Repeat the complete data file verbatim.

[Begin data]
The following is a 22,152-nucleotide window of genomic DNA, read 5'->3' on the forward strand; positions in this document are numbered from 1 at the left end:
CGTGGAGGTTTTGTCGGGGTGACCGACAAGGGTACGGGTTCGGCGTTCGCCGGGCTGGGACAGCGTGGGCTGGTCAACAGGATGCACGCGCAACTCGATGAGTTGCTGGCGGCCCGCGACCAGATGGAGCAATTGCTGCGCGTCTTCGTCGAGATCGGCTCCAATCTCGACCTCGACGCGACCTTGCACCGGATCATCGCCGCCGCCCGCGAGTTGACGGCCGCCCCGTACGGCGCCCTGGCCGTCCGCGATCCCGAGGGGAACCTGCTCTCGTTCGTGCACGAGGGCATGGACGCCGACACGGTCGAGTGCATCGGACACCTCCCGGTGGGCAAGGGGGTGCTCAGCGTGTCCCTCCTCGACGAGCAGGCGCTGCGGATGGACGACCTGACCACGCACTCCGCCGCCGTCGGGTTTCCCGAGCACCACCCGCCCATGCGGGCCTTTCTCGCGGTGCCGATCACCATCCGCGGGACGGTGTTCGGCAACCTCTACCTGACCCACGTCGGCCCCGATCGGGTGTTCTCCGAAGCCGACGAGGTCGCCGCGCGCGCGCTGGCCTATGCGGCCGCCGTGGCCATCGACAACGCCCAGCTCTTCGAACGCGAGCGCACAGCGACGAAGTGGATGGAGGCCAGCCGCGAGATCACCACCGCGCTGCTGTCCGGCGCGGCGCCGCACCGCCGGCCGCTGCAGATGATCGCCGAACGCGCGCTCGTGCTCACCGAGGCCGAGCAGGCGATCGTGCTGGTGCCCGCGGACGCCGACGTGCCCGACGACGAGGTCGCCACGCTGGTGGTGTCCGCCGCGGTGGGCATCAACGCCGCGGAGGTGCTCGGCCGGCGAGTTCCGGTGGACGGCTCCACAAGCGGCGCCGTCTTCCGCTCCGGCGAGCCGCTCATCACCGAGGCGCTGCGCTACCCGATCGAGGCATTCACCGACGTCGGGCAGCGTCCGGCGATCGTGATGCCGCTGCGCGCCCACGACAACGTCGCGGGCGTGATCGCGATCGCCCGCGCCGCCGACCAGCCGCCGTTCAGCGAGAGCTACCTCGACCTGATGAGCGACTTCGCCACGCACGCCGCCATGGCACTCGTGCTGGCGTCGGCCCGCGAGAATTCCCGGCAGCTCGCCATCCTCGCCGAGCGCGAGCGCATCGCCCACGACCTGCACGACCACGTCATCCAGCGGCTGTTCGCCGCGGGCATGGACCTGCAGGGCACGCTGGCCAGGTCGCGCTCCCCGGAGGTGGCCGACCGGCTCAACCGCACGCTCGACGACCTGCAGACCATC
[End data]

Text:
The following is a 22,152-nucleotide window of genomic DNA, read 5'->3' on the forward strand; positions in this document are numbered from 1 at the left end:
CGTGGAGGTTTTGTCGGGGTGACCGACAAGGGTACGGGTTCGGCGTTCGCCGGGCTGGGACAGCGTGGGCTGGTCAACAGGATGCACGCGCAACTCGATGAGTTGCTGGCGGCCCGCGACCAGATGGAGCAATTGCTGCGCGTCTTCGTCGAGATCGGCTCCAATCTCGACCTCGACGCGACCTTGCACCGGATCATCGCCGCCGCCCGCGAGTTGACGGCCGCCCCGTACGGCGCCCTGGCCGTCCGCGATCCCGAGGGGAACCTGCTCTCGTTCGTGCACGAGGGCATGGACGCCGACACGGTCGAGTGCATCGGACACCTCCCGGTGGGCAAGGGGGTGCTCAGCGTGTCCCTCCTCGACGAGCAGGCGCTGCGGATGGACGACCTGACCACGCACTCCGCCGCCGTCGGGTTTCCCGAGCACCACCCGCCCATGCGGGCCTTTCTCGCGGTGCCGATCACCATCCGCGGGACGGTGTTCGGCAACCTCTACCTGACCCACGTCGGCCCCGATCGGGTGTTCTCCGAAGCCGACGAGGTCGCCGCGCGCGCGCTGGCCTATGCGGCCGCCGTGGCCATCGACAACGCCCAGCTCTTCGAACGCGAGCGCACAGCGACGAAGTGGATGGAGGCCAGCCGCGAGATCACCACCGCGCTGCTGTCCGGCGCGGCGCCGCACCGCCGGCCGCTGCAGATGATCGCCGAACGCGCGCTCGTGCTCACCGAGGCCGAGCAGGCGATCGTGCTGGTGCCCGCGGACGCCGACGTGCCCGACGACGAGGTCGCCACGCTGGTGGTGTCCGCCGCGGTGGGCATCAACGCCGCGGAGGTGCTCGGCCGGCGAGTTCCGGTGGACGGCTCCACAAGCGGCGCCGTCTTCCGCTCCGGCGAGCCGCTCATCACCGAGGCGCTGCGCTACCCGATCGAGGCATTCACCGACGTCGGGCAGCGTCCGGCGATCGTGATGCCGCTGCGCGCCCACGACAACGTCGCGGGCGTGATCGCGATCGCCCGCGCCGCCGACCAGCCGCCGTTCAGCGAGAGCTACCTCGACCTGATGAGCGACTTCGCCACGCACGCCGCCATGGCACTCGTGCTGGCGTCGGCCCGCGAGAATTCCCGGCAGCTCGCCATCCTCGCCGAGCGCGAGCGCATCGCCCACGACCTGCACGACCACGTCATCCAGCGGCTGTTCGCCGCGGGCATGGACCTGCAGGGCACGCTGGCCAGGTCGCGCTCCCCGGAGGTGGCCGACCGGCTCAACCGCACGCTCGACGACCTGCAGACCATC